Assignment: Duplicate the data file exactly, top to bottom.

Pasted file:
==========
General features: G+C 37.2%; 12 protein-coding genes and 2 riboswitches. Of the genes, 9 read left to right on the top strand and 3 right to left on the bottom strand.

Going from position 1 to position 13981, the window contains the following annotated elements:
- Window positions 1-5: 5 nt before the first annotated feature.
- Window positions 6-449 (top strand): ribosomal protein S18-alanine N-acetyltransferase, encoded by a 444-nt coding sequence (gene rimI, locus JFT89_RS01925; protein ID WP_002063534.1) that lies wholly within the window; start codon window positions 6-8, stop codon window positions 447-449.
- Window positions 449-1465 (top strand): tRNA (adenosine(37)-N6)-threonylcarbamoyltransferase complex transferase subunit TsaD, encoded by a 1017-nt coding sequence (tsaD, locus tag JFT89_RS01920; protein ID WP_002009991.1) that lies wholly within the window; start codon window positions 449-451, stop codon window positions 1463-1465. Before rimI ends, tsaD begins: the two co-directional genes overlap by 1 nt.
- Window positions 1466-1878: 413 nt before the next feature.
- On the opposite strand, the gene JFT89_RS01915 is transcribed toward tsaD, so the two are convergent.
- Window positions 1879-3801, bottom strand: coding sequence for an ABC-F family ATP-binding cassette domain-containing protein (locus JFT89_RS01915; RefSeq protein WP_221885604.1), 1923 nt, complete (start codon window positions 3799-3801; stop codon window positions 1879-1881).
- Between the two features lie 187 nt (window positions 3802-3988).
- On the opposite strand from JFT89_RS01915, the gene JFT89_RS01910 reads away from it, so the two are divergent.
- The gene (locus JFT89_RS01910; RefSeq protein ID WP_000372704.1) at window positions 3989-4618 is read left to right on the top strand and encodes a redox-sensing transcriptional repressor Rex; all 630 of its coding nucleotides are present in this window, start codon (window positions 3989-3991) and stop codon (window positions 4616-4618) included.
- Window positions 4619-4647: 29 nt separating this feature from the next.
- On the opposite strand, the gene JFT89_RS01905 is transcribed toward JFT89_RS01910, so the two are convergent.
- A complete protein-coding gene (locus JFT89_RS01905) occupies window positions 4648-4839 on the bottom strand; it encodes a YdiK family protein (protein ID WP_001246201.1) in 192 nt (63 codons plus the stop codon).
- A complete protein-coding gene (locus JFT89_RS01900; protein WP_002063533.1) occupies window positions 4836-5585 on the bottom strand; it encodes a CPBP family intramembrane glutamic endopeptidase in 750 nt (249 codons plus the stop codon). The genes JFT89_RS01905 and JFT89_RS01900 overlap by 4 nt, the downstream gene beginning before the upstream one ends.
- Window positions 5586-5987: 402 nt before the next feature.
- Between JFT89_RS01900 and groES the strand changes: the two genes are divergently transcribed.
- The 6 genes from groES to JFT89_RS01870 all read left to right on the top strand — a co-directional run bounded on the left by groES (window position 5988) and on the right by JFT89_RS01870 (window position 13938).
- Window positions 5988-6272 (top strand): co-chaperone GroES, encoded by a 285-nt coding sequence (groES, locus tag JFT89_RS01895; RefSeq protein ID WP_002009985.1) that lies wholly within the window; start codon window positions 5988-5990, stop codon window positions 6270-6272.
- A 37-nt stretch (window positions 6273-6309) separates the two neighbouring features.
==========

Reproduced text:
General features: G+C 37.2%; 12 protein-coding genes and 2 riboswitches. Of the genes, 9 read left to right on the top strand and 3 right to left on the bottom strand.

Going from position 1 to position 13981, the window contains the following annotated elements:
- Window positions 1-5: 5 nt before the first annotated feature.
- Window positions 6-449 (top strand): ribosomal protein S18-alanine N-acetyltransferase, encoded by a 444-nt coding sequence (gene rimI, locus JFT89_RS01925; protein ID WP_002063534.1) that lies wholly within the window; start codon window positions 6-8, stop codon window positions 447-449.
- Window positions 449-1465 (top strand): tRNA (adenosine(37)-N6)-threonylcarbamoyltransferase complex transferase subunit TsaD, encoded by a 1017-nt coding sequence (tsaD, locus tag JFT89_RS01920; protein ID WP_002009991.1) that lies wholly within the window; start codon window positions 449-451, stop codon window positions 1463-1465. Before rimI ends, tsaD begins: the two co-directional genes overlap by 1 nt.
- Window positions 1466-1878: 413 nt before the next feature.
- On the opposite strand, the gene JFT89_RS01915 is transcribed toward tsaD, so the two are convergent.
- Window positions 1879-3801, bottom strand: coding sequence for an ABC-F family ATP-binding cassette domain-containing protein (locus JFT89_RS01915; RefSeq protein WP_221885604.1), 1923 nt, complete (start codon window positions 3799-3801; stop codon window positions 1879-1881).
- Between the two features lie 187 nt (window positions 3802-3988).
- On the opposite strand from JFT89_RS01915, the gene JFT89_RS01910 reads away from it, so the two are divergent.
- The gene (locus JFT89_RS01910; RefSeq protein ID WP_000372704.1) at window positions 3989-4618 is read left to right on the top strand and encodes a redox-sensing transcriptional repressor Rex; all 630 of its coding nucleotides are present in this window, start codon (window positions 3989-3991) and stop codon (window positions 4616-4618) included.
- Window positions 4619-4647: 29 nt separating this feature from the next.
- On the opposite strand, the gene JFT89_RS01905 is transcribed toward JFT89_RS01910, so the two are convergent.
- A complete protein-coding gene (locus JFT89_RS01905) occupies window positions 4648-4839 on the bottom strand; it encodes a YdiK family protein (protein ID WP_001246201.1) in 192 nt (63 codons plus the stop codon).
- A complete protein-coding gene (locus JFT89_RS01900; protein WP_002063533.1) occupies window positions 4836-5585 on the bottom strand; it encodes a CPBP family intramembrane glutamic endopeptidase in 750 nt (249 codons plus the stop codon). The genes JFT89_RS01905 and JFT89_RS01900 overlap by 4 nt, the downstream gene beginning before the upstream one ends.
- Window positions 5586-5987: 402 nt before the next feature.
- Between JFT89_RS01900 and groES the strand changes: the two genes are divergently transcribed.
- The 6 genes from groES to JFT89_RS01870 all read left to right on the top strand — a co-directional run bounded on the left by groES (window position 5988) and on the right by JFT89_RS01870 (window position 13938).
- Window positions 5988-6272 (top strand): co-chaperone GroES, encoded by a 285-nt coding sequence (groES, locus tag JFT89_RS01895; RefSeq protein ID WP_002009985.1) that lies wholly within the window; start codon window positions 5988-5990, stop codon window positions 6270-6272.
- A 37-nt stretch (window positions 6273-6309) separates the two neighbouring features.